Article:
Here we see scapegoating in action, as John the Baptist is put to death for speaking out about Herod marrying his sister-in law. Later in Mark, we again meet scapegoating in the death of Jesus Christ.

The head of John the Baptist on a silver platter is the final scene in this drama of intrigue and murder. A drama that stands in stark contrast with the sending out of the twelve who were to proclaim the need for repentance, to cast out demons and to anoint and heal the sick.

Just as the Twelve were sent out to proclaim and heal, we are also called to act. The death of John the Baptist could lend itself to inspiring rebellion, anger and pride, as can be seen in many Irish and Scottish folk songs. Could that be what Mark is suggesting? How would rebellion, anger and pride fit in with the the Gospel message of Jesus Christ? Would it be against what the Twelve are called to do, which is proclaiming and healing. After all Jesus tells them shake the dust off their feet and move on if they aren’t welcome.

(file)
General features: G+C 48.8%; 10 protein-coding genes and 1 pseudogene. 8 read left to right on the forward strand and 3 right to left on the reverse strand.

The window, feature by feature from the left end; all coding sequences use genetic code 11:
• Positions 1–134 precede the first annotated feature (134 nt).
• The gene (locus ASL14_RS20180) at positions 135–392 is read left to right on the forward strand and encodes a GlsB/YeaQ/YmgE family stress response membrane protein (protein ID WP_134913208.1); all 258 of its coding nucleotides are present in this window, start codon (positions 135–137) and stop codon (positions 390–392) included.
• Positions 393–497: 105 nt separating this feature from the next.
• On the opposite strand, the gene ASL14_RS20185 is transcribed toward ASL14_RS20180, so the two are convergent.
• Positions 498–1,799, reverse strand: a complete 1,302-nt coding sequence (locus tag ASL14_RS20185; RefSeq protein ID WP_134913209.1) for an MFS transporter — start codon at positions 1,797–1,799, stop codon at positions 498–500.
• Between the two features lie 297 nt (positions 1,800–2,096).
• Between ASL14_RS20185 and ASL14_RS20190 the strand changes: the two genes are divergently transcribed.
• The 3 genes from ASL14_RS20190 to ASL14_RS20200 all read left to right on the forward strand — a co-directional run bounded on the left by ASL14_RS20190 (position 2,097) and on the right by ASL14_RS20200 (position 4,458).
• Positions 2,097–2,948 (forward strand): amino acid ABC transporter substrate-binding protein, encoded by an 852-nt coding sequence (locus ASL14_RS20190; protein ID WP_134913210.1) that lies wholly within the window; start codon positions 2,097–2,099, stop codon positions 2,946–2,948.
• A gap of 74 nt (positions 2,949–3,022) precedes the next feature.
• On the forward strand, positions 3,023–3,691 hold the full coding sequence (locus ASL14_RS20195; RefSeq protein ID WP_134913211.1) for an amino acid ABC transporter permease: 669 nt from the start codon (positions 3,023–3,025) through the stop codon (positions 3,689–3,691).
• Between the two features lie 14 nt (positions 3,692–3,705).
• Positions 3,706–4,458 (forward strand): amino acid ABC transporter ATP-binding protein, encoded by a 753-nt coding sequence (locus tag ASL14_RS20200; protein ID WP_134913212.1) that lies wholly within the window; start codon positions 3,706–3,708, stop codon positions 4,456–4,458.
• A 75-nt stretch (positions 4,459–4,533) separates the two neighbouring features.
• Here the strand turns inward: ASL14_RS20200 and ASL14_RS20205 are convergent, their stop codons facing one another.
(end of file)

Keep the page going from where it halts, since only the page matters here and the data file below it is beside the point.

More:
Could the story of John the Baptist have a more subtle purpose? Perhaps the similarities with the death of Jesus Christ may help us not to put the crucifixion of Christ high up there on a pedestal for the wrong reasons. Crucifixion was not only used only on Jesus, St Peter was also crucified. Jesus Christ was not the only scapegoat in history, we have the story of John the Baptist and scapegoating is still something found today, for example in the culture of victim blaming, as is peer pressure and the desire to just fit in.

Jesus Christ is the Son of God, and uniquely was able to expose the powers of sin and evil and death, and bring us into a new and everlasting relationship with God. A God who is not unattainable, but who is with us. A God who knows what it is like to suffer, who stands in solidarity with the suffering and the marginalised past, present and future.